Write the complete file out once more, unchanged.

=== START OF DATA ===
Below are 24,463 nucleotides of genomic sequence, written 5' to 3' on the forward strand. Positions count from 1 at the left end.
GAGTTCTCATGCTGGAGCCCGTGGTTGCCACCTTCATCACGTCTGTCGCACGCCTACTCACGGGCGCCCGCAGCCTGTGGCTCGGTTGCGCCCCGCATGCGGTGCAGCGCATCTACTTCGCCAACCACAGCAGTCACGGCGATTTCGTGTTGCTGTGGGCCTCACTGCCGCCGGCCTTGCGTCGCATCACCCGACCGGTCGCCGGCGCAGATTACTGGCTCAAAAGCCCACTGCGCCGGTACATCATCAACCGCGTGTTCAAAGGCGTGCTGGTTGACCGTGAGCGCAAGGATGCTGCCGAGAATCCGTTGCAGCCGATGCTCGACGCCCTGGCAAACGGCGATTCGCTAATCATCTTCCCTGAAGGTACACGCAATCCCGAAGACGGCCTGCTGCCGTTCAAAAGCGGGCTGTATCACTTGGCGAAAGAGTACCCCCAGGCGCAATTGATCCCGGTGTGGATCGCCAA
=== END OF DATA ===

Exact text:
Below are 24,463 nucleotides of genomic sequence, written 5' to 3' on the forward strand. Positions count from 1 at the left end.
GAGTTCTCATGCTGGAGCCCGTGGTTGCCACCTTCATCACGTCTGTCGCACGCCTACTCACGGGCGCCCGCAGCCTGTGGCTCGGTTGCGCCCCGCATGCGGTGCAGCGCATCTACTTCGCCAACCACAGCAGTCACGGCGATTTCGTGTTGCTGTGGGCCTCACTGCCGCCGGCCTTGCGTCGCATCACCCGACCGGTCGCCGGCGCAGATTACTGGCTCAAAAGCCCACTGCGCCGGTACATCATCAACCGCGTGTTCAAAGGCGTGCTGGTTGACCGTGAGCGCAAGGATGCTGCCGAGAATCCGTTGCAGCCGATGCTCGACGCCCTGGCAAACGGCGATTCGCTAATCATCTTCCCTGAAGGTACACGCAATCCCGAAGACGGCCTGCTGCCGTTCAAAAGCGGGCTGTATCACTTGGCGAAAGAGTACCCCCAGGCGCAATTGATCCCGGTGTGGATCGCCAA